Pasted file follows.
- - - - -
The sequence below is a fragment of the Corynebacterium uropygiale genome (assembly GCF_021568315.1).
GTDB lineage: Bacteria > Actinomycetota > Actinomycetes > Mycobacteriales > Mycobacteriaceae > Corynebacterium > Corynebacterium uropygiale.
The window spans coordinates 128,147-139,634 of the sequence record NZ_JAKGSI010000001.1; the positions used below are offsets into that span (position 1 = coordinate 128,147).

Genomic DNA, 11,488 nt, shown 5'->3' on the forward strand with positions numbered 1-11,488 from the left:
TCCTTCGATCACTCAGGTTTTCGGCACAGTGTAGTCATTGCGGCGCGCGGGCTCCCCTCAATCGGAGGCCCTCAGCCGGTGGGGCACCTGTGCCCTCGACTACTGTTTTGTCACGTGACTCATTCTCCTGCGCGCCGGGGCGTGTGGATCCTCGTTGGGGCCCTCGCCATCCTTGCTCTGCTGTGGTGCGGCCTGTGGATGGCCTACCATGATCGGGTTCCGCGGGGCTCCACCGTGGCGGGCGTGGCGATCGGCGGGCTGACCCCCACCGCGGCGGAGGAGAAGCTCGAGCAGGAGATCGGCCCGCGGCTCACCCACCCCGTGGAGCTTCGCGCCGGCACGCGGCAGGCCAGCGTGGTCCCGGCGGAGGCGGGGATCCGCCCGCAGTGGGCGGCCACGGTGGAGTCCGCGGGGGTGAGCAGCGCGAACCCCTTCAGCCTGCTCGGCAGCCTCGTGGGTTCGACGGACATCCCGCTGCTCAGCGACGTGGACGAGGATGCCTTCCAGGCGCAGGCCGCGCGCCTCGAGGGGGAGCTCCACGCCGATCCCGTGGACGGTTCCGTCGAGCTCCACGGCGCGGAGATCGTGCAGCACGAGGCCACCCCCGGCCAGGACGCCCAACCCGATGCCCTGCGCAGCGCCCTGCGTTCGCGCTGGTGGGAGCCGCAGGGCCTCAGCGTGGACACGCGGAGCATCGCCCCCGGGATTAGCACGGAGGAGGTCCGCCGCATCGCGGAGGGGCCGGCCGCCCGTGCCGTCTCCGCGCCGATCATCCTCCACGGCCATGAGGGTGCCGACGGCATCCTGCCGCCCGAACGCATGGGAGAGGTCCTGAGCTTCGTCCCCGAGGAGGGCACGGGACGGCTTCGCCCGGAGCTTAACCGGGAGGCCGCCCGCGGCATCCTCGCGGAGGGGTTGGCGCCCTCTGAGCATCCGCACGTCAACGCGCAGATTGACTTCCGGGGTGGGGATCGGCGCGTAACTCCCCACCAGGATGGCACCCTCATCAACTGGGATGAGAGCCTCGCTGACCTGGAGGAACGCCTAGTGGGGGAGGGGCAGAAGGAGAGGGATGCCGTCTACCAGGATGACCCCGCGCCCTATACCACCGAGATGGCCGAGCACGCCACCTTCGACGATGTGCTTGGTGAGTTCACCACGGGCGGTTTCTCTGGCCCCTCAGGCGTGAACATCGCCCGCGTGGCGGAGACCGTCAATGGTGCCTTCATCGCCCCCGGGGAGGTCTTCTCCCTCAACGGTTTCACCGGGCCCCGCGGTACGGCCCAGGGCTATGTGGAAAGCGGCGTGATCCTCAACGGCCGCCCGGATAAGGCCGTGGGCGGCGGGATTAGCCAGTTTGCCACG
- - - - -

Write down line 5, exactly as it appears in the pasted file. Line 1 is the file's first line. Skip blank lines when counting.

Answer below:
TCCTTCGATCACTCAGGTTTTCGGCACAGTGTAGTCATTGCGGCGCGCGGGCTCCCCTCAATCGGAGGCCCTCAGCCGGTGGGGCACCTGTGCCCTCGACTACTGTTTTGTCACGTGACTCATTCTCCTGCGCGCCGGGGCGTGTGGATCCTCGTTGGGGCCCTCGCCATCCTTGCTCTGCTGTGGTGCGGCCTGTGGATGGCCTACCATGATCGGGTTCCGCGGGGCTCCACCGTGGCGGGCGTGGCGATCGGCGGGCTGACCCCCACCGCGGCGGAGGAGAAGCTCGAGCAGGAGATCGGCCCGCGGCTCACCCACCCCGTGGAGCTTCGCGCCGGCACGCGGCAGGCCAGCGTGGTCCCGGCGGAGGCGGGGATCCGCCCGCAGTGGGCGGCCACGGTGGAGTCCGCGGGGGTGAGCAGCGCGAACCCCTTCAGCCTGCTCGGCAGCCTCGTGGGTTCGACGGACATCCCGCTGCTCAGCGACGTGGACGAGGATGCCTTCCAGGCGCAGGCCGCGCGCCTCGAGGGGGAGCTCCACGCCGATCCCGTGGACGGTTCCGTCGAGCTCCACGGCGCGGAGATCGTGCAGCACGAGGCCACCCCCGGCCAGGACGCCCAACCCGATGCCCTGCGCAGCGCCCTGCGTTCGCGCTGGTGGGAGCCGCAGGGCCTCAGCGTGGACACGCGGAGCATCGCCCCCGGGATTAGCACGGAGGAGGTCCGCCGCATCGCGGAGGGGCCGGCCGCCCGTGCCGTCTCCGCGCCGATCATCCTCCACGGCCATGAGGGTGCCGACGGCATCCTGCCGCCCGAACGCATGGGAGAGGTCCTGAGCTTCGTCCCCGAGGAGGGCACGGGACGGCTTCGCCCGGAGCTTAACCGGGAGGCCGCCCGCGGCATCCTCGCGGAGGGGTTGGCGCCCTCTGAGCATCCGCACGTCAACGCGCAGATTGACTTCCGGGGTGGGGATCGGCGCGTAACTCCCCACCAGGATGGCACCCTCATCAACTGGGATGAGAGCCTCGCTGACCTGGAGGAACGCCTAGTGGGGGAGGGGCAGAAGGAGAGGGATGCCGTCTACCAGGATGACCCCGCGCCCTATACCACCGAGATGGCCGAGCACGCCACCTTCGACGATGTGCTTGGTGAGTTCACCACGGGCGGTTTCTCTGGCCCCTCAGGCGTGAACATCGCCCGCGTGGCGGAGACCGTCAATGGTGCCTTCATCGCCCCCGGGGAGGTCTTCTCCCTCAACGGTTTCACCGGGCCCCGCGGTACGGCCCAGGGCTATGTGGAAAGCGGCGTGATCCTCAACGGCCGCCCGGATAAGGCCGTGGGCGGCGGGATTAGCCAGTTTGCCACG